Indians, Yankees Crunch Numbers — UNIFORM Numbers, That is

There are some parts of the baseball experience we take for granted, which have been around since time immemorial, it seems. The games start with the national anthem, a tradition that dates back to World War I. Hot dogs are available to eat, which goes back to Harry Stevens’ contract with most major league clubs for concessions and scorecards.

And speaking of scorecards, they all feature pertinent information about the players (“You can’t tell the players without a scorecard,” Stevens himself would bellow as he tried to sell them), including their numbers. But uniform numbers are, comparatively speaking, a new tradition in baseball. It was “only” 90 years ago this week that two teams wearing uniform numbers took the field against each other – the Yankees and Indians at League Park.

In a milestone that’s become fairly obscure, the Indians were the first team in the major leagues to wear numbers on their uniforms, taking the field at League Park on June 26, 1916, with numbers affixed to their sleeves, an idea of team Vice President Bob McRoy came up with, borrowing the location from jockeys in horse racing.

The idea was met with curiosity, if not cynicism (one newspaper suggested the Indians did it to encourage further sales of scorecards, which of course listed all the players by number) and faded away relatively quickly. The St. Louis Cardinals adopted the idea briefly in 1923 – also on the sleeves. It didn’t take that time either, being abandoned, Branch Rickey later said, because of “continuing embarrassment to the players.” Your guess is as good as mine what they had to be embarrassed about.

Prior to the 1929 season, the Yankees took a slightly different approach, contracting with Raleigh Athletic Equipment, a company in the shadow of Yankee Stadium in the Bronx, to stitch numbers on the backs of the uniforms, conforming with the players’ order in the lineup (that’s why Babe Ruth wore 3 and Lou Gehrig wore 4). The Indians revived their uniform numbers as well, and became the first team to take the field with numbers on their back on a technicality: The Yankees’ opener was rained out. (That’s also how the Indians and White Sox had the first day of the American League all to themselves as well; every other game was rained out).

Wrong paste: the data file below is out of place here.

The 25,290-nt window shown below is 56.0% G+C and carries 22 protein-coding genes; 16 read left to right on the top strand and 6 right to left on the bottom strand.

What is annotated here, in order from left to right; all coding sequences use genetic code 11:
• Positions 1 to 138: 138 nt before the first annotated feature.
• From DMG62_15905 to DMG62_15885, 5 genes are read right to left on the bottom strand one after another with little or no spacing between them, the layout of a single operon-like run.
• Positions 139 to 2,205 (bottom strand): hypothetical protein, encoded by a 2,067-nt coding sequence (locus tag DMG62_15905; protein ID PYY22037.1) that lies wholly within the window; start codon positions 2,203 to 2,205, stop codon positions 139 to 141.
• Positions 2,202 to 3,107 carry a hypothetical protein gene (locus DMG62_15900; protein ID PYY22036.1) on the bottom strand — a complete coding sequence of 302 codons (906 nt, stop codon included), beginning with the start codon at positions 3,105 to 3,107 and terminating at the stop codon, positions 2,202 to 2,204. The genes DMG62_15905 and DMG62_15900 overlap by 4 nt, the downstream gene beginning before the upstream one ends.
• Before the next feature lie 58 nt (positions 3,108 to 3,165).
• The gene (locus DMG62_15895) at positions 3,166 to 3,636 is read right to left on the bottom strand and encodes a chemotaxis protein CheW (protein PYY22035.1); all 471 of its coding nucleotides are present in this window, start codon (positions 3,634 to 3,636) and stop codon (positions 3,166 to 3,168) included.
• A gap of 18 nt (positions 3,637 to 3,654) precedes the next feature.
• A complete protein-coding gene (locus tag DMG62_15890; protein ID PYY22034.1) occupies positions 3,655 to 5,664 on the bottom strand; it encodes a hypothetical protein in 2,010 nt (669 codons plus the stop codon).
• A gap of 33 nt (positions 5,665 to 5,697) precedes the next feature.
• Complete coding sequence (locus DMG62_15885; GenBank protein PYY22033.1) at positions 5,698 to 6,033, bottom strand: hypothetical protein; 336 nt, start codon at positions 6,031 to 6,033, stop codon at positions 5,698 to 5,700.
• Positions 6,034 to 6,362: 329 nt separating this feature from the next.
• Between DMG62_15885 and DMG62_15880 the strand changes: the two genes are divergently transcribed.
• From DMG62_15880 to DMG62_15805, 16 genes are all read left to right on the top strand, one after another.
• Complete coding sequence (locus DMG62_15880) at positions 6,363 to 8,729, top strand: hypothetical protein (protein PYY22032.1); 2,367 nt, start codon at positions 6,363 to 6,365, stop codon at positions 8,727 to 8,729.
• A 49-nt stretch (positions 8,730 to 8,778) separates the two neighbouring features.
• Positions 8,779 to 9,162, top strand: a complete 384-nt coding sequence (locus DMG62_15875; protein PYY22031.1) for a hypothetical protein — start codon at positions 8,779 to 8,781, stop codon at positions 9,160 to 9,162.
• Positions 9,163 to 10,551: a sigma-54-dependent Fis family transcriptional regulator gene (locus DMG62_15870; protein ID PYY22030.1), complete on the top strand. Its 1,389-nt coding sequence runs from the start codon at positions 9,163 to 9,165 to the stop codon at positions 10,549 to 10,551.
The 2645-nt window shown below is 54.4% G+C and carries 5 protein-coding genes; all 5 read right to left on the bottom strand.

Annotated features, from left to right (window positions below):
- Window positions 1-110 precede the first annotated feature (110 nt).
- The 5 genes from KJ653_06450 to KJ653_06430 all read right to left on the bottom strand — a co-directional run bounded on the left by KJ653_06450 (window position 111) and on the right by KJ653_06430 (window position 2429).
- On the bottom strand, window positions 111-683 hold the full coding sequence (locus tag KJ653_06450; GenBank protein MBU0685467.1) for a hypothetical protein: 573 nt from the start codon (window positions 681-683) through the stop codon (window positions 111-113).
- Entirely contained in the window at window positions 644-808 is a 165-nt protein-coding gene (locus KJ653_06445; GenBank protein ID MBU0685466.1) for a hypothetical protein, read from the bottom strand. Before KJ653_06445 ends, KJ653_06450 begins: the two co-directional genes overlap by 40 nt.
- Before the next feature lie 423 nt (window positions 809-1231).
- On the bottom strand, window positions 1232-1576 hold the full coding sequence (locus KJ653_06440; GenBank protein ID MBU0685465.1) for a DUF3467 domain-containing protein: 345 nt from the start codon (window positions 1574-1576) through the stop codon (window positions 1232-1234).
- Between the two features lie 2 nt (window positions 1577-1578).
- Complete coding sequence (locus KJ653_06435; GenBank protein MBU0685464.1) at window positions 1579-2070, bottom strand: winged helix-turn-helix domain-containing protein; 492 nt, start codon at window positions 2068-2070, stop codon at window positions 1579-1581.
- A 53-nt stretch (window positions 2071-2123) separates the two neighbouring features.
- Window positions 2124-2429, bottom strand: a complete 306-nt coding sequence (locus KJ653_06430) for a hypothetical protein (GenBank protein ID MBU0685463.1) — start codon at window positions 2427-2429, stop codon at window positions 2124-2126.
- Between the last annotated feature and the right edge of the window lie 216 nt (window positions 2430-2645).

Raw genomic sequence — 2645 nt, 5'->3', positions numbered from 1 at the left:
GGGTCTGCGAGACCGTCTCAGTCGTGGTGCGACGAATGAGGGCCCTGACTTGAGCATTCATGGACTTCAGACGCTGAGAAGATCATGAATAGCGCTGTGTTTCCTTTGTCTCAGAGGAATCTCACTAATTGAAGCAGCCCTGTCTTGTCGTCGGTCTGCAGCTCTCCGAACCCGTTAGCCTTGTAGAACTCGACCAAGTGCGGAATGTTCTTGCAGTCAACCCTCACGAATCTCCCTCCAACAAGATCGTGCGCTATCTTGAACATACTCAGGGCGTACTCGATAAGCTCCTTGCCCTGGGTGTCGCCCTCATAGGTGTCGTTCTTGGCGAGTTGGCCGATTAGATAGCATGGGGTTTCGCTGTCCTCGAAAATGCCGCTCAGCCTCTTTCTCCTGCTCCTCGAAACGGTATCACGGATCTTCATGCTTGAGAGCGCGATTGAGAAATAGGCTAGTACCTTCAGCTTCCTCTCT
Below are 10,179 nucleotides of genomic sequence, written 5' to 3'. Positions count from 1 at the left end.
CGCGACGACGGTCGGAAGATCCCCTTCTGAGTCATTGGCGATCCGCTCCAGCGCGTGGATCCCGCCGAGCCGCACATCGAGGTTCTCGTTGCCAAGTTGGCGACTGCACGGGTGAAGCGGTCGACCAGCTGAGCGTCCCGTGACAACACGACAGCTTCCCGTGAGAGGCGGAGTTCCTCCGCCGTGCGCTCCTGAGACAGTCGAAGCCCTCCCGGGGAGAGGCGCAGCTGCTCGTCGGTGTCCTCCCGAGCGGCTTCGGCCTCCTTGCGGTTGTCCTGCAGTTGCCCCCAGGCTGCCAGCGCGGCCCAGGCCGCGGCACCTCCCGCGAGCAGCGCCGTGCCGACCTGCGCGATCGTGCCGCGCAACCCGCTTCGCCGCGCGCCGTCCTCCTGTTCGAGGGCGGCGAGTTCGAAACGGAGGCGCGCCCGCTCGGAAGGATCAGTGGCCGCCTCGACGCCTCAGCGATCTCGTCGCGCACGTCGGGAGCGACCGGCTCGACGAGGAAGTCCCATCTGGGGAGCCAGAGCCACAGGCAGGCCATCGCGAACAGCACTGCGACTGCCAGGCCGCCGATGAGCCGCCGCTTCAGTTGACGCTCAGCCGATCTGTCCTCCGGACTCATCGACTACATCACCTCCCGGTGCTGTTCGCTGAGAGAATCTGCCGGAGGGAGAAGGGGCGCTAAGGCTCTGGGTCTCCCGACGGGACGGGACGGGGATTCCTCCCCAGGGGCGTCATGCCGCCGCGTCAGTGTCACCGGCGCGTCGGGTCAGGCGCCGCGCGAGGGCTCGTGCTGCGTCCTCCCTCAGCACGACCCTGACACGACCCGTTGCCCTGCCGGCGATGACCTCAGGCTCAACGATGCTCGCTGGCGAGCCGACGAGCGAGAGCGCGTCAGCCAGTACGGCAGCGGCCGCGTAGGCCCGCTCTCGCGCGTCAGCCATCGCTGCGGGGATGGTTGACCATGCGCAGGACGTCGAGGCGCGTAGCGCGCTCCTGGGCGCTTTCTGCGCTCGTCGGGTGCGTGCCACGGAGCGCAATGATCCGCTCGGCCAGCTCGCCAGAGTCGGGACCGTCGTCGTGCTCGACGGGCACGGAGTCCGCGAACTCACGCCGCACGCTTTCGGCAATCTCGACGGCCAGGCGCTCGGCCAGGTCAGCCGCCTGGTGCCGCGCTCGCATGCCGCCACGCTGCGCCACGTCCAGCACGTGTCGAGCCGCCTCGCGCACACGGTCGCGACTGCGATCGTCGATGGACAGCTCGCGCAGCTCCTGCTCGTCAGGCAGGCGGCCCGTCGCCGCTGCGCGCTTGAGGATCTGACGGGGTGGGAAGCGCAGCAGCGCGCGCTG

A month later, on May 13, 1929, the two teams met for the first time that season at League Park. The Indians got on the board first, when Lew Fonseca singled to score Carl Lind in the bottom of the third. Fonseca took third on an error by Babe Ruth – his first of the season – and then scored on a single by the next batter, Earl Averill. “Naturally, it has to cost the Yanks a run as the great man does everything in a big way.”

The Indians were holding on to a 4-1 lead in the top of the ninth when starter Willis Hudlin gave up a single to Ruth, followed by a double to Lou Gehrig that moved the Bambino to third. Ruth scored on a single by Bob Meusel, which sent Gehrig to third. Tony Lazzeri hit a sacrifice fly for the first out of the inning to score Gehrig. Former Indian George Burns pinch-hit for shortstop Leo Durocher, and he grounded to Fonseca, who tossed the ball to Hudlin at first for the out. Bill Dickey lifted a fly ball to League Park’s expansive center field, but it was caught by Averill to end the game.

This time, the idea took hold. Within a decade, every team in the majors had numbers on their uniforms, and it wasn’t long before most added players’ names too. The lone team never to have added names? The Yankees. Sometimes, you just stick with tradition.

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